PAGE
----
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windows, father, daughterJohn Giustina, Getty Images

One week into summer -- are you feeling it yet? Last week we kicked off our Energy Savings series by showing you how to conserve power while using kitchen appliances. Now we're tackling the potential energy-zappers in every room in the house: windows.

As much as 20 percent of summer heat enters your home as sunlight through windows. Check out these clever tips on how to save a bundle and keep your home more energy-friendly.

seal window, caulkingGetty Images

Tip #1: Upgrade the Sealing Around Your Windows
With new windows, there's often a gap between the jamb and framing where air sneaks in. A blower door (a powerful type of fan) and infared camera can help identify exactly where the leak is and you can then caulk the area near the casing, stool and apron. No luck with that? Remove the casing and use spray foam around the window jamb.

Tip #2: Check That Your Windows Are Low-E

Thinking about window film as a way to buff up your windows' efficiency? If your windows are already Low emissivity (low-e), then don't waste your time, window film won't make much of a difference. Not sure if you've got low-e windows in the first place? Place a white sheet of paper outside and look at its reflection in the window. Seeing a white reflection? Not low-e. But if it's showing up yellow or pink than it's probably low-e. And remember this: films are hard to remove, and because they can heat up the glass they may damage your dual-pane windows.

Tip #3: Install Energy-Efficient Replacement Windows

In the market for new windows? Your best bet are Energy Star-rated windows. Make sure they're properly installed (shoddy work can be a major source of energy loss) and double-glazed. Yes, they're affordable, and they'll end up saving you money on cooling and heating by helping to keeping your home at a comfortable temperature.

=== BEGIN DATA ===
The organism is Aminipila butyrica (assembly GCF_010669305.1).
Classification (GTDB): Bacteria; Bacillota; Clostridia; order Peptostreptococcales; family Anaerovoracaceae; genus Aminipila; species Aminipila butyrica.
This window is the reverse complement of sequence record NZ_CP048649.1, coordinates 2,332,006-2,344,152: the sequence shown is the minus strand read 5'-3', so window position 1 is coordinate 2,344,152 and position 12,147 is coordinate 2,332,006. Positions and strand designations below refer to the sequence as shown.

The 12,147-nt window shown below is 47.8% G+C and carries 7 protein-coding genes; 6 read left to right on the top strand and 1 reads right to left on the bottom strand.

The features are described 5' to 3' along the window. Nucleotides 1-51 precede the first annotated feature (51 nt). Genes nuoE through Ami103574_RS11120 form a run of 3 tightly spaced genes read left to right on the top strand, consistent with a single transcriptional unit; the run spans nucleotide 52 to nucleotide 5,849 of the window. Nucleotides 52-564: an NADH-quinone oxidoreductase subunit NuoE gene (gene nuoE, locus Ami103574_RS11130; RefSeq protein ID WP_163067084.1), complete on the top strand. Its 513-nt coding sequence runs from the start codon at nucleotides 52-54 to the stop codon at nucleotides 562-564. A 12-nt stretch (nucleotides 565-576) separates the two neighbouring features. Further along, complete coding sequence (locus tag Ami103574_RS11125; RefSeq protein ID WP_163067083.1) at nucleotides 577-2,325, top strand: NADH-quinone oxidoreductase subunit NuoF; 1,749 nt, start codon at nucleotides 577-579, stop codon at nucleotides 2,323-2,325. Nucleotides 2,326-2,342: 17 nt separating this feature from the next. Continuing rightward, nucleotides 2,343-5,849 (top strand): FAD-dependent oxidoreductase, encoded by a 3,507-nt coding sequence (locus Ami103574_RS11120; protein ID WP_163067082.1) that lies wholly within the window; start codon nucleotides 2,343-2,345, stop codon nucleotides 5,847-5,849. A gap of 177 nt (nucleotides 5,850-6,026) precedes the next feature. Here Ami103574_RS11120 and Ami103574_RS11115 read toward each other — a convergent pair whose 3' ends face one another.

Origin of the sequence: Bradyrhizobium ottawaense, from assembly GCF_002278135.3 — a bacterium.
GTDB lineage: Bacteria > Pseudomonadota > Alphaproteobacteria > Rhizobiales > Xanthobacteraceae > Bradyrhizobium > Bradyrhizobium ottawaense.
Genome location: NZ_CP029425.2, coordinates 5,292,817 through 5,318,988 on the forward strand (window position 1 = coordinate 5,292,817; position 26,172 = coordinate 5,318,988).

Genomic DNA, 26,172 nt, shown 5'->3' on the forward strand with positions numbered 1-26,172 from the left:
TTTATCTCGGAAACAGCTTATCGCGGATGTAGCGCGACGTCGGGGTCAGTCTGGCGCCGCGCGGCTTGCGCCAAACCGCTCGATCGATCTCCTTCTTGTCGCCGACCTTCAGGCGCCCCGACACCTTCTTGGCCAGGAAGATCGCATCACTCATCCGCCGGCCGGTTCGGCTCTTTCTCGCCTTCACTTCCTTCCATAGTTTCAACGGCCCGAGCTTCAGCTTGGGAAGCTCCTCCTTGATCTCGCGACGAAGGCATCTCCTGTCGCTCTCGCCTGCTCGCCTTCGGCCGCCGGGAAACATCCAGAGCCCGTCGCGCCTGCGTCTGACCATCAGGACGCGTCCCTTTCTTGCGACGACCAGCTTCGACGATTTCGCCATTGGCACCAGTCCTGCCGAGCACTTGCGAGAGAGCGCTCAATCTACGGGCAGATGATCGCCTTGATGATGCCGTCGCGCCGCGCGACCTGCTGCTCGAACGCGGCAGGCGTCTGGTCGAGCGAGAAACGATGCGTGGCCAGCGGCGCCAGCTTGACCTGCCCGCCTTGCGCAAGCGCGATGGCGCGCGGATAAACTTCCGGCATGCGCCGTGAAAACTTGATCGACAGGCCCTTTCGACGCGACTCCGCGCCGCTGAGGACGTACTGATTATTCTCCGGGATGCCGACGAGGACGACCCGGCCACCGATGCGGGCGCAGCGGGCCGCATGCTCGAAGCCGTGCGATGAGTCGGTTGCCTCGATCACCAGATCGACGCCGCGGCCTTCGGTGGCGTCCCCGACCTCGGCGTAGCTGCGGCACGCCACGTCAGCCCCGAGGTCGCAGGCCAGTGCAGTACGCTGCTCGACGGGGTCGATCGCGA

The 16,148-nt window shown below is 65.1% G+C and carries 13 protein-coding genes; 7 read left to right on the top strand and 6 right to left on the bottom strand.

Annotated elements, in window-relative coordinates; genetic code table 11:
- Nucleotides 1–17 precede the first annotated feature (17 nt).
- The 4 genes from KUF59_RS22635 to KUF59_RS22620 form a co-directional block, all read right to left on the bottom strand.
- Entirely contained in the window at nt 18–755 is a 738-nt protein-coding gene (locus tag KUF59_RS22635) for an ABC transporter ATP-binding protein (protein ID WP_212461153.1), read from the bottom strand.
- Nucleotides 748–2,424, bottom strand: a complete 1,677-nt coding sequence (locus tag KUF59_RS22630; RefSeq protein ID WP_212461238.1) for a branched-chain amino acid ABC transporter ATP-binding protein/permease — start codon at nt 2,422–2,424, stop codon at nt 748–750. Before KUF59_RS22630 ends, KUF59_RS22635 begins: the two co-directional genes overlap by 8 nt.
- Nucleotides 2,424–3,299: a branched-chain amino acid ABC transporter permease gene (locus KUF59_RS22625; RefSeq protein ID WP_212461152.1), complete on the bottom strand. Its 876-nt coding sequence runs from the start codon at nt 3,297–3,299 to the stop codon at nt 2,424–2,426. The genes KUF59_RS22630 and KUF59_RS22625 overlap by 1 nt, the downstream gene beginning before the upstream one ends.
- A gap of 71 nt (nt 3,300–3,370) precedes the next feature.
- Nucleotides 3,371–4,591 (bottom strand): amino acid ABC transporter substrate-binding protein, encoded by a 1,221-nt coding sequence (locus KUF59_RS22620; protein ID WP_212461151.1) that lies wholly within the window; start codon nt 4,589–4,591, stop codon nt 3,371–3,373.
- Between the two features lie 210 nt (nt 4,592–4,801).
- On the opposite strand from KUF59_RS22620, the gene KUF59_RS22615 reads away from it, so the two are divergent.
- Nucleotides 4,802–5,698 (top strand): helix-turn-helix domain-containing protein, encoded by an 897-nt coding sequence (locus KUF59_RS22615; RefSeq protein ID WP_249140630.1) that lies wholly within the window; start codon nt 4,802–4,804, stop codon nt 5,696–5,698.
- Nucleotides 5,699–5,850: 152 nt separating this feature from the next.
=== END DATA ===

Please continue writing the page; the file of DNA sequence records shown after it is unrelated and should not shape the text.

window, shadeTwilight Field Journal

Tip #4: Invest in a Black-Out Shade
While window films can fall short, the best external energy saver for your windows is a simple blackout roller shade. Make sure it's PVC-free fabric, so it's safe for kids' rooms. Other options to try: Solar screens, roman shades or solar blinds (though it's tricky to find these without PVC).

This information is courtesy of the U.S. Green Building Council. For more tips on saving energy and greening your home, visit USGBC's Green Home Guide.

  • Kevin Koval

    The statement "window film won't make much of a difference" is simply not correct. Even if you have low-E windows, they most likely are not stopping much of the summer heat from entering your home. If you want to see film in action, call up a local professional and have a sample put up on a window in your home. Stand next to it and feel the difference. There are many thousands of happy customers across the world who are saving money, enjoying the comfort and clear view of window film. Blackout shades work great when they are closed, just a bit tough to see through.

    If you don't care for the view or natural light, your best bet is to remove the window, brick and insulate the open space for maximum efficiency. Not something I would recommend but I've seen it done.

    Good films will be rated by the NFRC, the same group that provides new window ratings. Professionals can be found at

    Kevin Koval -

  • Harry Duncan

    The window films work great in our experience. We have western facing windows, so we suffered from glare and heat during the summer. We found that installing window tint on these windows helped with both problems. Take a look at SnapTint window tint kits, we found their pricing affordable and quick to install.

  • SSF

    "As much as 20 percent of summer heat enters your home as sunlight through windows."

    That really depends on climate. In the Phoenix area it's actually 48%, and obviously the same can't be said for Minneapolis.

  • 3 Comments / 1 Pages

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